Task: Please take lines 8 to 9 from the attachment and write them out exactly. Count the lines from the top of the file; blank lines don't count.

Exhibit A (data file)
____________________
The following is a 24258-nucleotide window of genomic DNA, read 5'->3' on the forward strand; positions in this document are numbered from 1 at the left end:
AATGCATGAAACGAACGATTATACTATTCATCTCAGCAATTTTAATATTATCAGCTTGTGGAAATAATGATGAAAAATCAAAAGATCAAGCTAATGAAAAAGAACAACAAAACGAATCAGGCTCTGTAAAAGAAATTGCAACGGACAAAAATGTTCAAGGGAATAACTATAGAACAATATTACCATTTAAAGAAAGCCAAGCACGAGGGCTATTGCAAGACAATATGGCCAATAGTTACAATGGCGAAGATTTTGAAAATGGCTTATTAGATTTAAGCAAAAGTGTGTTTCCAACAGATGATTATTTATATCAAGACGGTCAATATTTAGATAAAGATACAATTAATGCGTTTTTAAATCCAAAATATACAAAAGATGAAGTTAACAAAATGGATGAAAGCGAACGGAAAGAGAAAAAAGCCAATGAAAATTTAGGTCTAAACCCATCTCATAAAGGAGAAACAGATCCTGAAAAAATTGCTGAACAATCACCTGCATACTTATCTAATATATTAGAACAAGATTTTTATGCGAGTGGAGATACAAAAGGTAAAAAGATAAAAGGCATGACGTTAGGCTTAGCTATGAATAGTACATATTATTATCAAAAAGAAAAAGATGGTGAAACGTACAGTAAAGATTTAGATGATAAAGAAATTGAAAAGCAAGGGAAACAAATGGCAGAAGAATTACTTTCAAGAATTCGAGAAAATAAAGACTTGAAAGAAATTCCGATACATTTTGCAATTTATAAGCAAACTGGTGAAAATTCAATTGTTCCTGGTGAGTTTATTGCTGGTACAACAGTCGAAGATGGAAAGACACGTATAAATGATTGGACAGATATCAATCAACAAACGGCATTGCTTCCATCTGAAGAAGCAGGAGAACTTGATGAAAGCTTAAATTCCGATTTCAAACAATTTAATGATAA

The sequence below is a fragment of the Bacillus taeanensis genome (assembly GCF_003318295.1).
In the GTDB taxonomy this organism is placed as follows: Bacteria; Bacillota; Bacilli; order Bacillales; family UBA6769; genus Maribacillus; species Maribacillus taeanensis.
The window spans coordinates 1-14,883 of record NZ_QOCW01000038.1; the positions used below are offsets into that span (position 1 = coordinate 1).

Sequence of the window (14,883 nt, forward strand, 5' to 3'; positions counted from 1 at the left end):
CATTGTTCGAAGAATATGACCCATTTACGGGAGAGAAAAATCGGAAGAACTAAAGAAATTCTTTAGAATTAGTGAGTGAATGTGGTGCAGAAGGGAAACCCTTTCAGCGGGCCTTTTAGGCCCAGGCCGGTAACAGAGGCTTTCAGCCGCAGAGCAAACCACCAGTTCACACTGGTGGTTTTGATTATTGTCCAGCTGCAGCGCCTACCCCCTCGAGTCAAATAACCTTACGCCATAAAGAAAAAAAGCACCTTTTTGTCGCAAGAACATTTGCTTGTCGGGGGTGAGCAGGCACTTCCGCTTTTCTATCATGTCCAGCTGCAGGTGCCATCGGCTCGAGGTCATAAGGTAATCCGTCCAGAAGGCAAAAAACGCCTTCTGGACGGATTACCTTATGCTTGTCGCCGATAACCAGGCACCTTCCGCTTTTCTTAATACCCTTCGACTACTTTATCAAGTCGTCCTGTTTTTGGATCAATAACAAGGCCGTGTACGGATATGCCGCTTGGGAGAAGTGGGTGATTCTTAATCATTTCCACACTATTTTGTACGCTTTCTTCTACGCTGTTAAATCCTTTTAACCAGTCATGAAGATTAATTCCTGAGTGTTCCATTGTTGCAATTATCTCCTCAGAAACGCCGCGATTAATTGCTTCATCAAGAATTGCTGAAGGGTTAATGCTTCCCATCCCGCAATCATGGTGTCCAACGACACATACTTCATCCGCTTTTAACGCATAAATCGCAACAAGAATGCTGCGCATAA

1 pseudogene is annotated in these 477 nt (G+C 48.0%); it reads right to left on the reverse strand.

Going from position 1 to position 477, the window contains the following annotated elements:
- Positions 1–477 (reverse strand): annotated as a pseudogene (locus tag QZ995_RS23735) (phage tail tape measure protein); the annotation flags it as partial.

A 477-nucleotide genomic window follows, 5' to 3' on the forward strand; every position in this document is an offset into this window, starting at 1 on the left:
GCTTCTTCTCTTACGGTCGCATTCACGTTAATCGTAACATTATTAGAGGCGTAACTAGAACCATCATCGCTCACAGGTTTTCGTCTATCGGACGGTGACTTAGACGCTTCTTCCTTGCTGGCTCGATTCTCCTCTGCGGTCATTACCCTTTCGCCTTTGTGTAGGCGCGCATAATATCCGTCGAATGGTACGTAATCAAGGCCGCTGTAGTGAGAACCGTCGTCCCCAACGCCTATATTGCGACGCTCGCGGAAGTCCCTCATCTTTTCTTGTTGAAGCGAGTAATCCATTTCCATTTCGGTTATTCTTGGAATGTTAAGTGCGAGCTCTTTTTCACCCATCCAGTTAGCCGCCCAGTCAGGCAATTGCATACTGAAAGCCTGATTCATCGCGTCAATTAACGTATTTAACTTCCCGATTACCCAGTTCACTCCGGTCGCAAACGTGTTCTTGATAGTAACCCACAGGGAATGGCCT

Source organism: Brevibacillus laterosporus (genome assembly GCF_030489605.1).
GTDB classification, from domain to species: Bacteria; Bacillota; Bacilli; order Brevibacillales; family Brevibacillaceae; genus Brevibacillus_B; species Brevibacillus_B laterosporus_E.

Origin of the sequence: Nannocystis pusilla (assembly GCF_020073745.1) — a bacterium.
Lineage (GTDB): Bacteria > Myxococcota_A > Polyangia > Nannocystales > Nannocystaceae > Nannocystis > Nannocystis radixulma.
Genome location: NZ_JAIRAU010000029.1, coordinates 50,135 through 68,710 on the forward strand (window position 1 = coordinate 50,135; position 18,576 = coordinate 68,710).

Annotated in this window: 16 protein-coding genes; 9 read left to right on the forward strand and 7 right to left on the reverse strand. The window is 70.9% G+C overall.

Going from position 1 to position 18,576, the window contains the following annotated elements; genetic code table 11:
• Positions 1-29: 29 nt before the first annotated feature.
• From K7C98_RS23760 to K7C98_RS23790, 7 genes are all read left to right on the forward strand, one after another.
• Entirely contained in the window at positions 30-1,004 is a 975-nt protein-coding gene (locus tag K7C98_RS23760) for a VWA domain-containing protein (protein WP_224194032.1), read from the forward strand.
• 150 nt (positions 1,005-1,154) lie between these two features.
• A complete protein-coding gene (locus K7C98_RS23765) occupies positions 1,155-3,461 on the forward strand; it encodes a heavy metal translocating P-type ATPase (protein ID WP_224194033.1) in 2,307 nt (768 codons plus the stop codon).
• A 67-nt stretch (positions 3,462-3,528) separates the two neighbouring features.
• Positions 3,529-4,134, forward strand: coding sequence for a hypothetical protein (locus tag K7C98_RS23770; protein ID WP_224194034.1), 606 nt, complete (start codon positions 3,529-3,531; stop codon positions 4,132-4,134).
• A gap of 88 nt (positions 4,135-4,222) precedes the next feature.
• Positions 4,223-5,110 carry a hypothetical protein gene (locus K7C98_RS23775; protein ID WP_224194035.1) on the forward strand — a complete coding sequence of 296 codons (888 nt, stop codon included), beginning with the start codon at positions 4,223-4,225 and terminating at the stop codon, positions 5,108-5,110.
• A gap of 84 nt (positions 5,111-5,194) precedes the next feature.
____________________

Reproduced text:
1 pseudogene is annotated in these 477 nt (G+C 48.0%); it reads right to left on the reverse strand.

Going from position 1 to position 477, the window contains the following annotated elements: